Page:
Netflix (US)

Streaming media service Netflix has set about overturning the traditional hierarchy in global media. Originally launched in 1997 as a mail order DVD rental company, it reinvented itself in the late 2000s as an internet broadcaster streaming on-demand movie and TV content to monthly subscribers. Its most significant breakthrough was the move into proprietary content, commissioning high-quality scripted drama and comedy - including the series House Of Cards and Orange Is The New Black - available exclusively to its own subscribers. As a result, it has begun to position itself as the main global rival to Time Warner-owned HBO. However its massive commissioning budget for new content - around $7bn earmarked for 2018 - puts it on a par with the biggest traditional Hollywood studios. At the same time Netflix has expanded its global footprint, initially in Latin America and more recently Europe and Asia, to cover 190 global markets. By mid-2017 it had 104m streaming members, more than half of them now outside the US. Revenues for 2016 were $8.8bn. Co-founder Reed Hastings remains CEO. According to company legend, he first decided to launch the company after he was fined $40 by original video rental giant Blockbuster for the late return of the movie Apollo 13. Ted Sarandos is chief content officer, responsible for commissioning new content. Adbrands does not currently profile this company but subscribers may access account assignments and contact information. The searchable account assignments database is available to full subscribers to premium services; or see here for information on how to subscribe.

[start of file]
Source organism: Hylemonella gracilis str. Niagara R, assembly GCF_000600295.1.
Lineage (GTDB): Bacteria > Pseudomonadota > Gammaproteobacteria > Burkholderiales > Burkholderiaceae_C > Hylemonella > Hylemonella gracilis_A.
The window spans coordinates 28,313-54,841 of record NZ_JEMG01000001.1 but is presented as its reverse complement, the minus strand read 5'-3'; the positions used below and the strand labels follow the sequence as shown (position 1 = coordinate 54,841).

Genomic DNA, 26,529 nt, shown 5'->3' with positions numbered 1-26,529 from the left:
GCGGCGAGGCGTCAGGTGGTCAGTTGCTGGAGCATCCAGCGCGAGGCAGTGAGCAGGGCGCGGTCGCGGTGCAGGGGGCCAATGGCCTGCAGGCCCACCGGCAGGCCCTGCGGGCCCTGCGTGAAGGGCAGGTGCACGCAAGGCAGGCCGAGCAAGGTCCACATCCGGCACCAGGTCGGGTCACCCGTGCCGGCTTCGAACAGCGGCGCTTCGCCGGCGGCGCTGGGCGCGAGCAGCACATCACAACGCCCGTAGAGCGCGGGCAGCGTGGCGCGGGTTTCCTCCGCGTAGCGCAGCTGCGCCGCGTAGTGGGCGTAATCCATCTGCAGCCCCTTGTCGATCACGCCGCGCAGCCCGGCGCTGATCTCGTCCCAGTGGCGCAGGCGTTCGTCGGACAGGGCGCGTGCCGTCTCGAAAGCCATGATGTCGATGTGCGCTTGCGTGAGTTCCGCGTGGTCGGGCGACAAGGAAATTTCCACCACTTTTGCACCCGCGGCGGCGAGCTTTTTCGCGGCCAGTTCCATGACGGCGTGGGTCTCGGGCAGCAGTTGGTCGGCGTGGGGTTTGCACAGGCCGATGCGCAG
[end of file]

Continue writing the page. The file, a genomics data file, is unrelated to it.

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Who are the competitors of Netflix? see Media Sector

Capsule checked 23rd January 2017

Recent stories from Adbrands Weekly Update:

Adbrands Weekly Update 19th Oct 2017: Netflix yet again topped expectations for subscriber growth in 3Q, pushing its share price up to record highs of over $200 for the first time (though they have since slipped back below that level). The company added 5.3m streaming subscribers during the quarter (compared to the 4.4m predicted), taking total membership to 104m worldwide. That figure is expected to top 115m by the end of the year, despite a recently announced $1 per month increase in US subscriptions. Revenues surged 30% in the quarter to almost $3bn, while net income more than doubled to $130m, though earnings per share were slightly less than analysts had been expecting. Reacting to Disney's recent announcement that it would stop licensing some movie content to third party services in order to feed its own proprietary streaming service, Netflix noted in its letter to shareholders that "our future largely lies in exclusive original content". As a result, it raised its budget for content next year from the $7bn already stated to up to $8bn. Separately this week, Nielsen said it can now offer subscribers household viewing data and demographics for individual Netflix shows, excluding mobile platforms. That data is jealously protected by Netflix, and is not released to any outside parties including the network's own contributing producers. Netflix says the data is irrelevant since it does not sell advertising and it was quick to dismiss Nielsen's offering: "The data that Nielsen is reporting is not accurate, not even close, and does not reflect the viewing of these shows on Netflix."